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5.7k dead, 16k infected: Ebola toll rises in W. Africa amid 'stable' situation

5.7k dead, 16k infected: Ebola toll rises in W. Africa amid 'stable' situation
The Ebola death toll is up to 5,689 out of nearly 16,000 cases reported in eight countries by November 23, the World Health Organization said in its latest update.

Guinea, Sierra Leone and Liberia were the hardest hit by the virus outbreak, with 600 new cases recorded just last week.

"The total number of cases reported in Sierra Leone since the outbreak began will soon eclipse the number reported from Liberia," the WHO said.

Sierra Leone had 6,599 cases in comparison to 7,168 in Liberia.

A month ago, those figures stood at 5,235 for Sierra Leone and 6,535 for Liberia, with the number of deaths, respectively, 1,500 and 2,413, according to the WHO.

The situation is said to be more or less stabilizing in Guinea and Liberia, but just the opposite is happening in Sierra Leone, according to the update. However, officials in Sierra Leona insist that the outbreak is losing momentum.

"We believe that now that those treatment centers are ready, the transmission of new cases will start reducing,” Sierra Leone's minister of information, Alpha Kanu, told journalists. "I don't think we can get any higher than we are now - we are at the plateau of the curve and very soon we will have a downward trend, once we have somewhere to take people."

Reuters/Joe Penney

The World Health Organization said it was able to isolate more than 70 percent of those infected with Ebola in Guinea, referring to the international target set for December 1, but had failed to do so in the other two countries.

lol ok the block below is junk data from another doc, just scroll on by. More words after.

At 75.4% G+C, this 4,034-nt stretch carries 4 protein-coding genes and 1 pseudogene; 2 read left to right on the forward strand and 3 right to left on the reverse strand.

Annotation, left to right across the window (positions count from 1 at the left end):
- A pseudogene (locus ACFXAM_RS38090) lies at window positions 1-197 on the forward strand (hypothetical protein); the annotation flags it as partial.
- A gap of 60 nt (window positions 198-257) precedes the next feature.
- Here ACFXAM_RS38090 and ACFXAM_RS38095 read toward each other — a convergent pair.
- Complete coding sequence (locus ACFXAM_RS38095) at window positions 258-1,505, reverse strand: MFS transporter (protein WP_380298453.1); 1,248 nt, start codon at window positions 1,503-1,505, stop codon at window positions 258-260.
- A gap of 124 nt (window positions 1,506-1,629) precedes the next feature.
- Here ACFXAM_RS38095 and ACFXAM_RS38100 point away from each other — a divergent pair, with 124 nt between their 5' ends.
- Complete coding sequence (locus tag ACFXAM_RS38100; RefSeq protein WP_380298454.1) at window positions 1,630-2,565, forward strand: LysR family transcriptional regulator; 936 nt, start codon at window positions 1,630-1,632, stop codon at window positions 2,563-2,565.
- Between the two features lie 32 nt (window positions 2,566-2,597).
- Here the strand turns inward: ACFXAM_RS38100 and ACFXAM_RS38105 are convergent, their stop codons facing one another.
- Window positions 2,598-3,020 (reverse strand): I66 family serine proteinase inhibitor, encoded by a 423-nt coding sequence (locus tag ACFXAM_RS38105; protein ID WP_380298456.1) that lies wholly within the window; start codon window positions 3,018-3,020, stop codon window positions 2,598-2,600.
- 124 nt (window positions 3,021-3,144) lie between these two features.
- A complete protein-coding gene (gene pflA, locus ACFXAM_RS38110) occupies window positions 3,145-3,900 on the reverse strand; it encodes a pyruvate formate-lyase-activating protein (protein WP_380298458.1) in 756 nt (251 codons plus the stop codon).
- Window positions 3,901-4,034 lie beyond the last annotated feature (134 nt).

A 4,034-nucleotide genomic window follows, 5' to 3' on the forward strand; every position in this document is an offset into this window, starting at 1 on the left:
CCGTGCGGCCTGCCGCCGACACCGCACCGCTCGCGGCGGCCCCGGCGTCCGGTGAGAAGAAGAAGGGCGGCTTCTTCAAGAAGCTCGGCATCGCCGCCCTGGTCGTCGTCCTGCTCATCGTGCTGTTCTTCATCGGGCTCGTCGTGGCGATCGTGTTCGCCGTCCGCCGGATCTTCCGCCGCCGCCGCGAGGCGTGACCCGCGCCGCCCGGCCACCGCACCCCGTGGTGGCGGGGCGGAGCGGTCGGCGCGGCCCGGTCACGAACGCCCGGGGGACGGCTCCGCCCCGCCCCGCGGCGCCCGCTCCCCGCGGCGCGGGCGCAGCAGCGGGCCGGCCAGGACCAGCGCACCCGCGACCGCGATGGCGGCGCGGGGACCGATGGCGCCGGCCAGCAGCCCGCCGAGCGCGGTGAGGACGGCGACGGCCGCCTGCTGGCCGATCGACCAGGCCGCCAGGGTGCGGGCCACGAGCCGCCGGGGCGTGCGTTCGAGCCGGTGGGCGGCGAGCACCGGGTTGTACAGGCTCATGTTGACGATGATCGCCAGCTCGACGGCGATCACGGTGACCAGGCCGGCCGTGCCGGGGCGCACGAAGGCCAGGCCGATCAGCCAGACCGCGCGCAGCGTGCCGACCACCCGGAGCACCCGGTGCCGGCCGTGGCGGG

"Liberia and Sierra Leone report that fewer than 70 percent of patients are isolated, though there is wide variation among districts," the WHO said, adding that the final goal is to isolate 100 percent of those infected by January 1.

Meanwhile, eight more cases have been reported in Mali, with six dying.

Vaccine hope

An Ebola experimental vaccine is proving to be safe in the first-stage of testing. It was successful in the first 20 volunteers, according to the study published in the New England Journal of Medicine.

The vaccine triggers the immune system to produce anti-Ebola antibodies, which volunteers developed within four weeks of getting the shot.

The vaccine is being made by NIH and GlaxoSmithKline. No serious side effects have been reported so far, except a fever following a higher-than-usual dosage.

Some have argued that the Ebola death toll has been greatly underreported. Doctors Without Borders (MSF) believes that up to 20,000 people could have succumbed to the disease by November.

The vaccines against the deadly virus are currently being developed or undergoing safety studies in the US and Canada.